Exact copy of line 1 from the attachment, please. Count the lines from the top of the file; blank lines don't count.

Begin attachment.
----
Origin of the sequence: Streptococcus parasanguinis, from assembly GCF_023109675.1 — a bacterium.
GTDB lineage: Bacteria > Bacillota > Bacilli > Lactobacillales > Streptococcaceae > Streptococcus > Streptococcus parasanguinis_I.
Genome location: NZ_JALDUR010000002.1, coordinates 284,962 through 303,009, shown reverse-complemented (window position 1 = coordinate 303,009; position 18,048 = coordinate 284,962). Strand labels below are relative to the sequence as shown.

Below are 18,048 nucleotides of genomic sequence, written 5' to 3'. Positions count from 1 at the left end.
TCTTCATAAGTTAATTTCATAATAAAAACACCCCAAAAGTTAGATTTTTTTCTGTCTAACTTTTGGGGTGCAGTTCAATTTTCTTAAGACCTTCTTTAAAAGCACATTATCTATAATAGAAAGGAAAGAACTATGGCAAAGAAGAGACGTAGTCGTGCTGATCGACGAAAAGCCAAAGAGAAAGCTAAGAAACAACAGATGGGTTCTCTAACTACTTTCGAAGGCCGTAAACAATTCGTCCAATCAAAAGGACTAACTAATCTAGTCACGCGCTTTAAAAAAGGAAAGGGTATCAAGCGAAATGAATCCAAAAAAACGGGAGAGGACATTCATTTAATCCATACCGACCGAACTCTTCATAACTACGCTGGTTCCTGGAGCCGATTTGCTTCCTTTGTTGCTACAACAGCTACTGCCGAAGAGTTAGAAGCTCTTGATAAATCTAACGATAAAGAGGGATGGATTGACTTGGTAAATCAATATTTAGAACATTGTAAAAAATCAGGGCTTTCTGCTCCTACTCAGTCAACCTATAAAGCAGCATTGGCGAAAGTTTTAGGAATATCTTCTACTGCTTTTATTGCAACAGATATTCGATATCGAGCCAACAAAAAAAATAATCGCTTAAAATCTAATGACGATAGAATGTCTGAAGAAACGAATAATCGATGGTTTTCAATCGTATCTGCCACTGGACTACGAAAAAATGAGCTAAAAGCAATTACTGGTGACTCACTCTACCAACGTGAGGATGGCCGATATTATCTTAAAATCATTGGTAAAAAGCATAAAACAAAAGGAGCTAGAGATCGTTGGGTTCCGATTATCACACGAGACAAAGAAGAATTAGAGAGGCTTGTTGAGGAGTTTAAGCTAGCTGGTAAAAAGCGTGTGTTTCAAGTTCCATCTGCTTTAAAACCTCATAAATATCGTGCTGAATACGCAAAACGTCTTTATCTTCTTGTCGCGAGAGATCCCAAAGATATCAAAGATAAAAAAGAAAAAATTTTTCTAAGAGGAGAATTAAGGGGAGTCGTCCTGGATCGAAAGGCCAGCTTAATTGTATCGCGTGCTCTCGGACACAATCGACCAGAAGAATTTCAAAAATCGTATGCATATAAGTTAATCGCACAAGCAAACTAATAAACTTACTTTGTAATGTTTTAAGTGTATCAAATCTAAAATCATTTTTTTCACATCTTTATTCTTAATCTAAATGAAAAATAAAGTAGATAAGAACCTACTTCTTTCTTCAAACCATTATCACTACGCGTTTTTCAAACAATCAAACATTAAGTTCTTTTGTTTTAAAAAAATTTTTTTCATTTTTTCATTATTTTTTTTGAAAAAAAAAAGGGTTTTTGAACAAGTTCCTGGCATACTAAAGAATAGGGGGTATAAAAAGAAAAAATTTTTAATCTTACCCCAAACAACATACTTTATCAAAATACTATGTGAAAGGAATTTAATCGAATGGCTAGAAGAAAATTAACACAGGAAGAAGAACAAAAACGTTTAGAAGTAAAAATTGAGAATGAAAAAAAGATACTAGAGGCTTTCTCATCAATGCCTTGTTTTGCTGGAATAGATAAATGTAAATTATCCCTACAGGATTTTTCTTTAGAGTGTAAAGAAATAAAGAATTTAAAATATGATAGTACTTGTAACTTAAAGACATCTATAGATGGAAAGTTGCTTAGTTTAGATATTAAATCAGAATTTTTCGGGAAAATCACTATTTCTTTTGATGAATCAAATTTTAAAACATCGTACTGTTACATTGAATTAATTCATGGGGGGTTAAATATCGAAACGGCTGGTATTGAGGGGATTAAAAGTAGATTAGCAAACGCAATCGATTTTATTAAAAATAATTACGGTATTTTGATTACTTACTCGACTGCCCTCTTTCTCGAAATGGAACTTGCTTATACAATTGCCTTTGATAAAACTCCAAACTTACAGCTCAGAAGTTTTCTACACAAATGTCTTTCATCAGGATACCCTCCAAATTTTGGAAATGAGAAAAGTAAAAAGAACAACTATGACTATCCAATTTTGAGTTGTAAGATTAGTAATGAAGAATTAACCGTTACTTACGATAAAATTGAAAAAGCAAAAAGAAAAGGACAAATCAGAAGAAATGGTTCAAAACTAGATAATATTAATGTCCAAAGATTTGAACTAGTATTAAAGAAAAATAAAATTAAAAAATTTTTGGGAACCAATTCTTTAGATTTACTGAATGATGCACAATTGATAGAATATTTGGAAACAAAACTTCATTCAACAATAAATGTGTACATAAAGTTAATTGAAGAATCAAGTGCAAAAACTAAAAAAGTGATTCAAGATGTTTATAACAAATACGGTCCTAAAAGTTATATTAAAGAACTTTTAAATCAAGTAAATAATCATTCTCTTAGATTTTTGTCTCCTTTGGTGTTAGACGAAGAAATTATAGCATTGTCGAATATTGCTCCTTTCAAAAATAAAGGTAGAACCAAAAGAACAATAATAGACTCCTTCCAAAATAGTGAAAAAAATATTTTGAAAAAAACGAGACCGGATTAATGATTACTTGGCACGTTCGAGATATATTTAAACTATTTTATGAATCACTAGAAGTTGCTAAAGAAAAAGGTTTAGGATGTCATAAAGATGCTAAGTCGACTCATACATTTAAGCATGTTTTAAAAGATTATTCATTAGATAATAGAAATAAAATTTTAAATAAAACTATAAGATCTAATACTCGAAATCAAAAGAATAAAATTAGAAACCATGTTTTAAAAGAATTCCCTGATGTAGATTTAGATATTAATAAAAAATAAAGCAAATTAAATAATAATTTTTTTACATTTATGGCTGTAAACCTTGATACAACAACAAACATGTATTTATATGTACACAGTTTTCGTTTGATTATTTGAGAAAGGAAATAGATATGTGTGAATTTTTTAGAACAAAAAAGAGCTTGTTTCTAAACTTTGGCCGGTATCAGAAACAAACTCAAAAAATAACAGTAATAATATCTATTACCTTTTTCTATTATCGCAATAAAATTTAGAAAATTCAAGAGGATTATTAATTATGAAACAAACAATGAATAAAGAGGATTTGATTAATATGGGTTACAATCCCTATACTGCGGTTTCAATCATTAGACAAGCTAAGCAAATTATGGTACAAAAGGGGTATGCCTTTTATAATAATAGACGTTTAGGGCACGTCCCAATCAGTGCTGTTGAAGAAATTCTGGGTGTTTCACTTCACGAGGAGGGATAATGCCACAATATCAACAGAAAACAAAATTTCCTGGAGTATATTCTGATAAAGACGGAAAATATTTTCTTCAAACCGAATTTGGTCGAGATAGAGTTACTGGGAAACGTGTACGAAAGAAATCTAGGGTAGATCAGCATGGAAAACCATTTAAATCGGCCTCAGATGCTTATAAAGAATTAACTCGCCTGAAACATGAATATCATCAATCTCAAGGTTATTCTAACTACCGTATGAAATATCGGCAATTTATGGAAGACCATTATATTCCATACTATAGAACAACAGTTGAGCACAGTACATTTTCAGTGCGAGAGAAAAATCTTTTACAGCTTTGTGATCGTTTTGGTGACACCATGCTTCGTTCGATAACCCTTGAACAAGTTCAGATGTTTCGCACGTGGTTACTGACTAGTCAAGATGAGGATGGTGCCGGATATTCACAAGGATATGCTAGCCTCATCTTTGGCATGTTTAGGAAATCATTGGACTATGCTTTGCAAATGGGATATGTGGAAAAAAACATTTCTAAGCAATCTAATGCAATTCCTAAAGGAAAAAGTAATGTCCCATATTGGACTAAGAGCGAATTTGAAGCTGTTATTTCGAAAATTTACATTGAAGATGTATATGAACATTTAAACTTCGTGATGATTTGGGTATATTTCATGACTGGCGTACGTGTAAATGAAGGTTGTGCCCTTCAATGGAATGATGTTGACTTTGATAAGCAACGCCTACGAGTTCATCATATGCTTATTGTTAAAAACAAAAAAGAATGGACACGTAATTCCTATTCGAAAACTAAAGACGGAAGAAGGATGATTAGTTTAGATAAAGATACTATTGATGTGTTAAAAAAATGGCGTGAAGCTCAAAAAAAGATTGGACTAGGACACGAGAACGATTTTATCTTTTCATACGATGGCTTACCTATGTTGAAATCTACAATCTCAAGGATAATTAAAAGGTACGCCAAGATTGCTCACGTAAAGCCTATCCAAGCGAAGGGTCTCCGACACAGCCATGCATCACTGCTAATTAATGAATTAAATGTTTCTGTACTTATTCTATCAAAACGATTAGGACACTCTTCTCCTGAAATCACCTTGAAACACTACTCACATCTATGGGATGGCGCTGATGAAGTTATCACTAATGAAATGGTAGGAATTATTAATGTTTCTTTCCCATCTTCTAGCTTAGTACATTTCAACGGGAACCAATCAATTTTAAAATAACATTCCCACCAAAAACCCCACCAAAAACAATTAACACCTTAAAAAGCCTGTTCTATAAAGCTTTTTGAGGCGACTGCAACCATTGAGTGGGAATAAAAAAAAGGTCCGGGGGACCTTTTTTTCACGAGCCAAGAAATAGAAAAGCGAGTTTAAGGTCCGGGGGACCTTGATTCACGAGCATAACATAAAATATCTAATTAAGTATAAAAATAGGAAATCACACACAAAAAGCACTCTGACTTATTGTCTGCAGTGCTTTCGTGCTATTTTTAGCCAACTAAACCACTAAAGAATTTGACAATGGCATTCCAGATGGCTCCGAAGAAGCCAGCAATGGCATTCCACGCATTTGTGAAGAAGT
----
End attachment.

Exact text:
Origin of the sequence: Streptococcus parasanguinis, from assembly GCF_023109675.1 — a bacterium.